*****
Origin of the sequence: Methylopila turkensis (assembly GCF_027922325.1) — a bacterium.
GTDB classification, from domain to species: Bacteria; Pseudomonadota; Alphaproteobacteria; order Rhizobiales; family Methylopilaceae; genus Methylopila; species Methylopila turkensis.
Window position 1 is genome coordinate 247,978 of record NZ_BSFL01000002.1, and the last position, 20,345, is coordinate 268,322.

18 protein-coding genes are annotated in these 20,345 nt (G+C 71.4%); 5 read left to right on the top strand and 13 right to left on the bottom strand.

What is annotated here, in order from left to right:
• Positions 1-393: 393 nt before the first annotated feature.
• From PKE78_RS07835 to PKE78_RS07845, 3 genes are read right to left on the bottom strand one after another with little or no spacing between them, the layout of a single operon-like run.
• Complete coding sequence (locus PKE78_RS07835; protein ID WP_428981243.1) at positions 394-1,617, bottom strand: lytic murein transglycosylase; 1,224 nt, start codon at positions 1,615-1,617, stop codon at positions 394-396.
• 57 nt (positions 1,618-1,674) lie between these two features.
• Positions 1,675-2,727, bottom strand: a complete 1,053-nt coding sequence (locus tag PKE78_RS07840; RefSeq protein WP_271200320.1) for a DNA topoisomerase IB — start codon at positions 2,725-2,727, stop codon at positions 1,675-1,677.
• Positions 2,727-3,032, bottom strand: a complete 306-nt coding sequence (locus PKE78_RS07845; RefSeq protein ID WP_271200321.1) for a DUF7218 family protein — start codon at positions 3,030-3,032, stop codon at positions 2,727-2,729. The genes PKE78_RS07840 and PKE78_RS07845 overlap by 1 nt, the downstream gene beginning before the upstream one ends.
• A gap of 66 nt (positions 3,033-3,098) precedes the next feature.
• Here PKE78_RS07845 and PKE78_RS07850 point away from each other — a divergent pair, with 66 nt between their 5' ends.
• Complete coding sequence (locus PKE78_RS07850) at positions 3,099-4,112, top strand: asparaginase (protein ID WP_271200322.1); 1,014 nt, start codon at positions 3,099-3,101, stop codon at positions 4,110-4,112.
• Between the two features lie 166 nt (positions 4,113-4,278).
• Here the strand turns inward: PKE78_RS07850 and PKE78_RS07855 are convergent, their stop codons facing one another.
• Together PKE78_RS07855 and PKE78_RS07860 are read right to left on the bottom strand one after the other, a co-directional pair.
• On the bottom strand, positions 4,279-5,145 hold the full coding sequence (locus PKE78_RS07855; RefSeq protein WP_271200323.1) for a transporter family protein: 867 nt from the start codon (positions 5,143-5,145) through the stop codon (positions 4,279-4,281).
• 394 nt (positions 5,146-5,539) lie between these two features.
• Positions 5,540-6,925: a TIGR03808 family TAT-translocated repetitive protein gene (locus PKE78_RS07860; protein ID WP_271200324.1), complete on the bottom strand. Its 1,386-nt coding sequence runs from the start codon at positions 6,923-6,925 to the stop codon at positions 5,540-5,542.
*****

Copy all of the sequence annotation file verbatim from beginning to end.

Origin of the sequence: Methylopila turkensis (assembly GCF_027922325.1) — a bacterium.
GTDB classification, from domain to species: Bacteria; Pseudomonadota; Alphaproteobacteria; order Rhizobiales; family Methylopilaceae; genus Methylopila; species Methylopila turkensis.
Window position 1 is genome coordinate 247,978 of record NZ_BSFL01000002.1, and the last position, 20,345, is coordinate 268,322.

18 protein-coding genes are annotated in these 20,345 nt (G+C 71.4%); 5 read left to right on the top strand and 13 right to left on the bottom strand.

What is annotated here, in order from left to right:
• Positions 1-393: 393 nt before the first annotated feature.
• From PKE78_RS07835 to PKE78_RS07845, 3 genes are read right to left on the bottom strand one after another with little or no spacing between them, the layout of a single operon-like run.
• Complete coding sequence (locus PKE78_RS07835; protein ID WP_428981243.1) at positions 394-1,617, bottom strand: lytic murein transglycosylase; 1,224 nt, start codon at positions 1,615-1,617, stop codon at positions 394-396.
• 57 nt (positions 1,618-1,674) lie between these two features.
• Positions 1,675-2,727, bottom strand: a complete 1,053-nt coding sequence (locus tag PKE78_RS07840; RefSeq protein WP_271200320.1) for a DNA topoisomerase IB — start codon at positions 2,725-2,727, stop codon at positions 1,675-1,677.
• Positions 2,727-3,032, bottom strand: a complete 306-nt coding sequence (locus PKE78_RS07845; RefSeq protein ID WP_271200321.1) for a DUF7218 family protein — start codon at positions 3,030-3,032, stop codon at positions 2,727-2,729. The genes PKE78_RS07840 and PKE78_RS07845 overlap by 1 nt, the downstream gene beginning before the upstream one ends.
• A gap of 66 nt (positions 3,033-3,098) precedes the next feature.
• Here PKE78_RS07845 and PKE78_RS07850 point away from each other — a divergent pair, with 66 nt between their 5' ends.
• Complete coding sequence (locus PKE78_RS07850) at positions 3,099-4,112, top strand: asparaginase (protein ID WP_271200322.1); 1,014 nt, start codon at positions 3,099-3,101, stop codon at positions 4,110-4,112.
• Between the two features lie 166 nt (positions 4,113-4,278).
• Here the strand turns inward: PKE78_RS07850 and PKE78_RS07855 are convergent, their stop codons facing one another.
• Together PKE78_RS07855 and PKE78_RS07860 are read right to left on the bottom strand one after the other, a co-directional pair.
• On the bottom strand, positions 4,279-5,145 hold the full coding sequence (locus PKE78_RS07855; RefSeq protein WP_271200323.1) for a transporter family protein: 867 nt from the start codon (positions 5,143-5,145) through the stop codon (positions 4,279-4,281).
• 394 nt (positions 5,146-5,539) lie between these two features.
• Positions 5,540-6,925: a TIGR03808 family TAT-translocated repetitive protein gene (locus PKE78_RS07860; protein ID WP_271200324.1), complete on the bottom strand. Its 1,386-nt coding sequence runs from the start codon at positions 6,923-6,925 to the stop codon at positions 5,540-5,542.